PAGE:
It would be easy to just chalk this all up to racial politics in America and accept it as status quo, but I believe we can change the conversation on privilege and race by having more conversations on privilege and race. We can change the dynamics of the game by continuing to build awareness of diversity, equity, and inclusion. We can also advocate to change who has seats at the table and whose voices will be heard.

I remain hopeful thanks to the changes I have witnessed during my time at YES. The board has been intentional in their efforts to address their own privilege, and is actively working to become more diverse and inclusive.

Personally, I have worked to ensure there are more people of color with seats at the table by mentoring future leaders of color at YES Prep and other black men in this work. Jeremy and I also created Brothers on Books, a book club for black men at YES to find mentorship and fellowship. Through this book club, we can create a safe space to have candid discussions based on literature we read and explore what it means to be black men at YES.

When I think about privilege, I am torn between the privilege that has been afforded to me and the jarring power dynamics that determine who gets to have conversations and make decisions in so-called education reform. White people are afforded more voices and seats at the table, making decisions that primarily impact children of color.

It is not lost on me that it is my own privilege that affords me access to a seat at the table. My hope is that by using my role, my voice and my privilege, I can open up dialogue, hearts, minds, opinions, and perceptions. I hope that readers are similarly encouraged to assess their own privileges and determine how they can create positive change.

Recy Benjamin Dunn is YES Prep’s chief operating officer, overseeing operations, district partnerships, and growth strategy for the charter school network. A version of this piece was first published on YES Prep’s blog.

First Person

I’m a Bronx teacher, and I see up close what we all lose when undocumented students live with uncertainty

The author at her school.

It was our high school’s first graduation ceremony. Students were laughing as they lined up in front of the auditorium, their families cheering them on as they entered. We were there to celebrate their accomplishments and their futures.

Next to each student’s name on the back of those 2013 graduation programs was the college the student planned to attend in the fall. Two names, however, had noticeable blanks next to them.

But I was especially proud of these two students, whom I’ll call Sofia and Isabella. These young women started high school as English learners and were diagnosed with learning disabilities. Despite these obstacles, I have never seen two students work so hard.

By the time they graduated, they had two of the highest grade point averages in their class. It would have made sense for them to be college-bound. But neither would go to college. Because of their undocumented status, they did not qualify for financial aid, and, without aid, they could not afford it.

During this year’s State of the Union, I listened to President Trump’s nativist rhetoric and I thought of my students and the thousands of others in New York City who are undocumented. President Trump falsely portrayed them as gang members and killers. The truth is, they came to this country before they even understood politics and borders. They grew up in the U.S. They worked hard in school. In this case, they graduated with honors. They want to be doctors and teachers. Why won’t we let them?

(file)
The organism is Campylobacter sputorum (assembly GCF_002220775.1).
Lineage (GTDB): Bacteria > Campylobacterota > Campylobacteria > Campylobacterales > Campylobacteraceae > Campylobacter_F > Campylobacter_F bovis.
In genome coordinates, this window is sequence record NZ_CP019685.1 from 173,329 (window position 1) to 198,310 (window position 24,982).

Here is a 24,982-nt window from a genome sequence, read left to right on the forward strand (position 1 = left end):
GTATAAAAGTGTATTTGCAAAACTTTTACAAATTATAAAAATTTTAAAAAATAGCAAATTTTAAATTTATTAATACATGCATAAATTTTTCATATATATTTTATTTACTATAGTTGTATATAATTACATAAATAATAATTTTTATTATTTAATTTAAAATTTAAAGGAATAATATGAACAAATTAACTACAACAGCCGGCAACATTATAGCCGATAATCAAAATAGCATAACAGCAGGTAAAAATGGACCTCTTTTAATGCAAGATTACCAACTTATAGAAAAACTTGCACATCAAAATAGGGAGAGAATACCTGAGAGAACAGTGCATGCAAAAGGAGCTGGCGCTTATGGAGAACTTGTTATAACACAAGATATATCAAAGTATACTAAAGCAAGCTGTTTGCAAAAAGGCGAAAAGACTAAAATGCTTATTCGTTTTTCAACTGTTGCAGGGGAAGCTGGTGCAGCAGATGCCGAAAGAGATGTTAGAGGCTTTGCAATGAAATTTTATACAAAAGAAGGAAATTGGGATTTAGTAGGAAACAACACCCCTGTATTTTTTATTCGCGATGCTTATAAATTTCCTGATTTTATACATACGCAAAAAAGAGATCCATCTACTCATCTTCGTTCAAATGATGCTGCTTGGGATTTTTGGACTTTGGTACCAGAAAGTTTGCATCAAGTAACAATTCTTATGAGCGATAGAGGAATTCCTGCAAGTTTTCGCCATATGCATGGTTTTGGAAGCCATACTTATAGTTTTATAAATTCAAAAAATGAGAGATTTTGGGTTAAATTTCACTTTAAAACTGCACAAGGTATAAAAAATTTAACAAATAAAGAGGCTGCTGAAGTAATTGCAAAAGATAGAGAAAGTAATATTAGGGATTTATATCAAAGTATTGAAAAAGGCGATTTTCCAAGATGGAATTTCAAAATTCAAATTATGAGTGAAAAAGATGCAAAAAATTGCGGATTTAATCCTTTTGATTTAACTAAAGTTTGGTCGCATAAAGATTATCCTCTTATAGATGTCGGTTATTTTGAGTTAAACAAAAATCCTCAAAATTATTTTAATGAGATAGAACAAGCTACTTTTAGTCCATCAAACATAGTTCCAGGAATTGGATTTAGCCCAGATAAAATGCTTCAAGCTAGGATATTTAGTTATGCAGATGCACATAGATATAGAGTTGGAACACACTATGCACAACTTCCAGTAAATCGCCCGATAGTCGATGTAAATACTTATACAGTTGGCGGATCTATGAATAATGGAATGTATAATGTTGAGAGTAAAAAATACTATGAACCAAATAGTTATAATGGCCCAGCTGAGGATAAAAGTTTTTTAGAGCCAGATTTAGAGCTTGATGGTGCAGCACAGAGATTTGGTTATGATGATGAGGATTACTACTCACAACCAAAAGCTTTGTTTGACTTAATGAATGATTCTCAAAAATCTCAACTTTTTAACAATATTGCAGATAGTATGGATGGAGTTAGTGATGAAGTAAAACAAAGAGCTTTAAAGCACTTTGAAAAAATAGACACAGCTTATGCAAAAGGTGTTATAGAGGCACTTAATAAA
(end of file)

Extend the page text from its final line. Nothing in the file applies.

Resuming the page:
Instead, as Trump works to repeal President Obama’s broader efforts to enfranchise these young people, their futures are plagued by uncertainty and fear. A Supreme Court move just last week means that young people enrolled in the Deferred Action for Childhood Arrivals program remain protected but in limbo.

While Trump and the Congress continue to struggle to find compromise on immigration, we have a unique opportunity here in New York State to help Dreamers. Recently, the Governor Cuomo proposed and the state Assembly passed New York’s DREAM Act, which would allow Sofia, Isabella, and their undocumented peers to access financial aid and pursue higher education on equal footing with their documented peers. Republicans in the New York State Senate, however, have refused to take up this bill, arguing that New York state has to prioritize the needs of American-born middle-class families.

This argument baffles me. In high school, Sofia worked hard to excel in math and science in order to become a radiologist. Isabella was so passionate about becoming a special education teacher that she spent her free periods volunteering with students with severe disabilities at the school co-located in our building.

These young people are Americans. True, they may not have been born here, but they have grown up here and seek to build their futures here. They are integral members of our communities.

By not passing the DREAM Act, it feels like lawmakers have decided that some of the young people that graduate from my school do not deserve the opportunity to achieve their dreams. I applaud the governor’s leadership, in partnership with the New York Assembly, to support Dreamers like Sofia and Isabella and I urge Senate Republicans to reconsider their opposition to the bill.

Today, Sofia and Isabella have been forced to find low-wage jobs, and our community and our state are the poorer for it.

Ilona Nanay is a 10th grade global history teacher and wellness coordinator at Mott Hall V in the Bronx. She is also a member of Educators for Excellence – New York.